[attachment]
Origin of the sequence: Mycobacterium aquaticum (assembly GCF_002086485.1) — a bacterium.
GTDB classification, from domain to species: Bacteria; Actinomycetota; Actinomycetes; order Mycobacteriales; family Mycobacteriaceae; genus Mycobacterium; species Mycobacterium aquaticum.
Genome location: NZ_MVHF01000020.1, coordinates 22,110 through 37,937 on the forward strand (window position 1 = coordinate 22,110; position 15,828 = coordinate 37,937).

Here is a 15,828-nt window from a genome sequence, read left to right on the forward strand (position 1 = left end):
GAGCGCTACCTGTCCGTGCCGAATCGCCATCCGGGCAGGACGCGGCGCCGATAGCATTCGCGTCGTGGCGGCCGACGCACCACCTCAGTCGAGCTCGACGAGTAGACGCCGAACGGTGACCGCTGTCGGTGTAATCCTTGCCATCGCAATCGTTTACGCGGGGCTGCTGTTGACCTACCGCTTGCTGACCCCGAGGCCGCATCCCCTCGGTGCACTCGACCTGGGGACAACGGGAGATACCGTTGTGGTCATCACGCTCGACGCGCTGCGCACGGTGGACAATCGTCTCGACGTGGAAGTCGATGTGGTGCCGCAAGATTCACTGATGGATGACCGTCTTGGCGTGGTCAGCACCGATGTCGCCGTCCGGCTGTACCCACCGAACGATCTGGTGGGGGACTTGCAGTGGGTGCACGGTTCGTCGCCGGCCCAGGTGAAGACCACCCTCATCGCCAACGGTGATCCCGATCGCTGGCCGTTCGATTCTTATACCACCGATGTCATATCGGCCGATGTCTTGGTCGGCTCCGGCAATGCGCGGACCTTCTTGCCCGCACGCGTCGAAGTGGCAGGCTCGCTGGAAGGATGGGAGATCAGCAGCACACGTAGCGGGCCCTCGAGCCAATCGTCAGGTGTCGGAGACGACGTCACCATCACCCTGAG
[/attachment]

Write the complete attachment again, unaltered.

Origin of the sequence: Mycobacterium aquaticum (assembly GCF_002086485.1) — a bacterium.
GTDB classification, from domain to species: Bacteria; Actinomycetota; Actinomycetes; order Mycobacteriales; family Mycobacteriaceae; genus Mycobacterium; species Mycobacterium aquaticum.
Genome location: NZ_MVHF01000020.1, coordinates 22,110 through 37,937 on the forward strand (window position 1 = coordinate 22,110; position 15,828 = coordinate 37,937).

Here is a 15,828-nt window from a genome sequence, read left to right on the forward strand (position 1 = left end):
GAGCGCTACCTGTCCGTGCCGAATCGCCATCCGGGCAGGACGCGGCGCCGATAGCATTCGCGTCGTGGCGGCCGACGCACCACCTCAGTCGAGCTCGACGAGTAGACGCCGAACGGTGACCGCTGTCGGTGTAATCCTTGCCATCGCAATCGTTTACGCGGGGCTGCTGTTGACCTACCGCTTGCTGACCCCGAGGCCGCATCCCCTCGGTGCACTCGACCTGGGGACAACGGGAGATACCGTTGTGGTCATCACGCTCGACGCGCTGCGCACGGTGGACAATCGTCTCGACGTGGAAGTCGATGTGGTGCCGCAAGATTCACTGATGGATGACCGTCTTGGCGTGGTCAGCACCGATGTCGCCGTCCGGCTGTACCCACCGAACGATCTGGTGGGGGACTTGCAGTGGGTGCACGGTTCGTCGCCGGCCCAGGTGAAGACCACCCTCATCGCCAACGGTGATCCCGATCGCTGGCCGTTCGATTCTTATACCACCGATGTCATATCGGCCGATGTCTTGGTCGGCTCCGGCAATGCGCGGACCTTCTTGCCCGCACGCGTCGAAGTGGCAGGCTCGCTGGAAGGATGGGAGATCAGCAGCACACGTAGCGGGCCCTCGAGCCAATCGTCAGGTGTCGGAGACGACGTCACCATCACCCTGAG